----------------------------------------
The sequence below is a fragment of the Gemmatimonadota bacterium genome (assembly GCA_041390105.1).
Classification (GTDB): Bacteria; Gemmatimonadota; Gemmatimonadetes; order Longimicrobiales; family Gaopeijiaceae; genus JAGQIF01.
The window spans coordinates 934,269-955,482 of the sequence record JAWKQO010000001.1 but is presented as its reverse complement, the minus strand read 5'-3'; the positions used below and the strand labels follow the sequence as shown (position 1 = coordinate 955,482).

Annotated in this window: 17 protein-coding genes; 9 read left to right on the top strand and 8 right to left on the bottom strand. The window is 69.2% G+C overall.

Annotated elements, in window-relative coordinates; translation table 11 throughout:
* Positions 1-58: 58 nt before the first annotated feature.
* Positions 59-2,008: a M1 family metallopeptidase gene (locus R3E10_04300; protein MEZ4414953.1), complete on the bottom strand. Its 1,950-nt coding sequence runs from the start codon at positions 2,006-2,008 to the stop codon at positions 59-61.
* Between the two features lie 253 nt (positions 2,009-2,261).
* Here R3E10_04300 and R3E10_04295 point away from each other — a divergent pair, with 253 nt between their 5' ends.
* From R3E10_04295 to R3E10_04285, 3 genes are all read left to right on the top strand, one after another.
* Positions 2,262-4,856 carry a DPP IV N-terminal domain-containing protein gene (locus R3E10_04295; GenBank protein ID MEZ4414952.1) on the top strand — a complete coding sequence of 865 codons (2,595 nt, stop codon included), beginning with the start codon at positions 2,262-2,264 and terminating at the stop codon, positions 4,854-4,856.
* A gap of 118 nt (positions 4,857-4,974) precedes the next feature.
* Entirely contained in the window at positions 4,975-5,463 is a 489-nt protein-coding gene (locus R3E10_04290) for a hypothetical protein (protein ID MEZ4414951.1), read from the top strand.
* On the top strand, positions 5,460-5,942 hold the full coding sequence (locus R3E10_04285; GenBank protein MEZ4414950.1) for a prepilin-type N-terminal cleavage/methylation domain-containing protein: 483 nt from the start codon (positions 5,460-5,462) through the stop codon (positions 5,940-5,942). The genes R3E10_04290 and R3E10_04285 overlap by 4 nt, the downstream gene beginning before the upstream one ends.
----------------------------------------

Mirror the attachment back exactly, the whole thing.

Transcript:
The sequence below is a fragment of the Gemmatimonadota bacterium genome (assembly GCA_041390105.1).
Classification (GTDB): Bacteria; Gemmatimonadota; Gemmatimonadetes; order Longimicrobiales; family Gaopeijiaceae; genus JAGQIF01.
The window spans coordinates 934,269-955,482 of the sequence record JAWKQO010000001.1 but is presented as its reverse complement, the minus strand read 5'-3'; the positions used below and the strand labels follow the sequence as shown (position 1 = coordinate 955,482).

Annotated in this window: 17 protein-coding genes; 9 read left to right on the top strand and 8 right to left on the bottom strand. The window is 69.2% G+C overall.

Annotated elements, in window-relative coordinates; translation table 11 throughout:
* Positions 1-58: 58 nt before the first annotated feature.
* Positions 59-2,008: a M1 family metallopeptidase gene (locus R3E10_04300; protein MEZ4414953.1), complete on the bottom strand. Its 1,950-nt coding sequence runs from the start codon at positions 2,006-2,008 to the stop codon at positions 59-61.
* Between the two features lie 253 nt (positions 2,009-2,261).
* Here R3E10_04300 and R3E10_04295 point away from each other — a divergent pair, with 253 nt between their 5' ends.
* From R3E10_04295 to R3E10_04285, 3 genes are all read left to right on the top strand, one after another.
* Positions 2,262-4,856 carry a DPP IV N-terminal domain-containing protein gene (locus R3E10_04295; GenBank protein ID MEZ4414952.1) on the top strand — a complete coding sequence of 865 codons (2,595 nt, stop codon included), beginning with the start codon at positions 2,262-2,264 and terminating at the stop codon, positions 4,854-4,856.
* A gap of 118 nt (positions 4,857-4,974) precedes the next feature.
* Entirely contained in the window at positions 4,975-5,463 is a 489-nt protein-coding gene (locus R3E10_04290) for a hypothetical protein (protein ID MEZ4414951.1), read from the top strand.
* On the top strand, positions 5,460-5,942 hold the full coding sequence (locus R3E10_04285; GenBank protein MEZ4414950.1) for a prepilin-type N-terminal cleavage/methylation domain-containing protein: 483 nt from the start codon (positions 5,460-5,462) through the stop codon (positions 5,940-5,942). The genes R3E10_04290 and R3E10_04285 overlap by 4 nt, the downstream gene beginning before the upstream one ends.